It sometimes seems to me as if my belly has been nothing but trouble my entire life. Up until a few years ago, nausea and vomiting were frequent occurrences for me. I felt sick so often that I gave a name – Gary – to whatever the hell it was in my belly that was causing all these problems. It’s not just Gary in there though: my fear, anxiety and depression also seem to live in my belly. Gary had a flair for the dramatic – he caused me to make many a hasty exit from polite company – but the emotions are a bit subtler. They show up as dull aches or nebulous weights in the space below my navel. In recent years, Gary seems to be largely dormant, thanks to a dramatic improvement in my diet and lifestyle. But this doesn’t mean all is peace and quiet in my belly. When I feel hurt, scared or afraid, I feel it in my belly first and most.
My belly is where I feel hunger, too, and I don’t like hunger. It took me a long time in recovery to start to learn that it is normal and healthy to feel hungry coming up to meal times and that I do not have to drop what I am doing at the first pang. I have learned to be able to sit with physical hunger and not panic. The ravenous soul-hunger of my eating disorder is a different matter. I feel that in my belly too. No wonder I over-ate so much for so long.
On top of being the site of so much inner discomfort, my belly has the cheek to
look wrong as well. I have a big fat belly, and it has, as my inner teenager puts it, Ruined Everything. I love clothes and fashion, but I have never felt free to really enjoy getting dressed because I’ve always had to compromise with my belly. Jeans and skirts have never looked right on me because the ones that fit around my belly were loose on my skinny legs. Even now, 12 stone down from my top weight, I feel I have to choose clothes to ‘camouflage’ it.
This is not some insane body dysmorphia; I did not pull this out of the air. Bellies are seen as ugly, shameful, and even frightening in our culture. Viewers of RTÉ’s recent guilty-pleasure series Frock Finders will have heard Annbury boutique’s Danny Leane repeatedly refer to the bellies of his plus-size clients as ‘the danger area’. The desire to get rid of belly fat is so common that you can get stock images of women literally cutting at their flesh with scissors, not to mention all the ads promising to reveal which foods or exercises ‘burn belly fat’.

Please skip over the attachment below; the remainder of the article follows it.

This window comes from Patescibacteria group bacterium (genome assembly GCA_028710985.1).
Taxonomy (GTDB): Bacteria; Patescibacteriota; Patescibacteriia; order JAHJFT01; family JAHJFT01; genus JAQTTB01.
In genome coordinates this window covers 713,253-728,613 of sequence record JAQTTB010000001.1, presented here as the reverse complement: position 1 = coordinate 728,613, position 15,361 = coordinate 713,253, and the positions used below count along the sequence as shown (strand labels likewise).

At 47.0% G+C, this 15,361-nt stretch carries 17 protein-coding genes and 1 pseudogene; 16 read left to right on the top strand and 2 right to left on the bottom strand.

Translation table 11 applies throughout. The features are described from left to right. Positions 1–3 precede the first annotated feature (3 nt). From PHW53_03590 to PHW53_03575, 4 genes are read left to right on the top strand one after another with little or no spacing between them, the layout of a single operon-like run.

No wonder my belly hate goes deep. Sometimes, when I can’t sleep, I pass the time by imagining what I would do if I won the lottery. Plastic surgery to get rid of my belly is almost always the first thing I think of. Not a house, not a car, not a once-in-a-lifetime holiday – no; abdominoplasty. Then, I think to myself, if I’m going to get rid of the belly, I should also get rid of the loose skin and fat on my upper arms. And, while I’m at it, I might as well get them to lift and reduce my breasts. And then there’s that loose skin under my chin and behind my knees. And the tops of my thighs are quite flabby too, and now that I think of it my ass is really disgustingly saggy… Apparently, at least on some level, my dearest wish in life is to undergo painful and potentially dangerous elective surgery in the name of beauty. And not just one surgery; once I get started, there’s no end to what I would change about myself. It’s almost like it was never really about my belly.
Susan Bordo, the brilliant feminist theorist, tells how young undergraduate women in her classes wanted to look like Kate Moss because, “She’s so detached. So above it all. She looks like she doesn’t need anything or anyone.” (“Never Just Pictures” in Twilight Zones, p. 127) The persona portrayed by the waif-like catwalk models of Moss’s era is what Bordo calls “the unfocused princess of indifference”. (“Never Just Pictures”, p. 128) Fashion has changed since the heyday of heroin chic, but the beauty ideal of our culture is still one of extreme slenderness, with a flat stomach stretched, taut and smooth, across jutting hipbones. And that ideal still represents the same detached, ethereal otherworldliness. No belly means no hunger, no fear, no needs. No demands. Bellies remind us of our own hunger. Women’s bellies in particular also remind us of pregnancy and babies, and what are babies but cuddly little balls of need?
Our whole conception of femininity centres on meeting the needs of others, especially men. As women, we are not supposed to have needs, and we are certainly not supposed to remind others – again, especially men – of any needs we might dare to have. Women’s needs are shameful in our culture. So we hide our hunger (“Oh, I’ll just have salad!”), and we hide our bellies, just like we hide our pads or tampons, so as not to upset the menfolk with the reality of our needs and our humanity. Given this context, I am full of admiration for those women who love their bellies and who enjoy them and show them off. I am not yet one of them. I can’t say I love my belly. I have only begun the task of learning to accept my belly, and loving it, like loving myself in general, is going to take work. But the work has begun, even on my belly. I may not be quite ready to show it off, but I am cross-examining my desire to cut it off. Considering where I’m coming from, both personally and culturally, that already seems like a pretty big shift.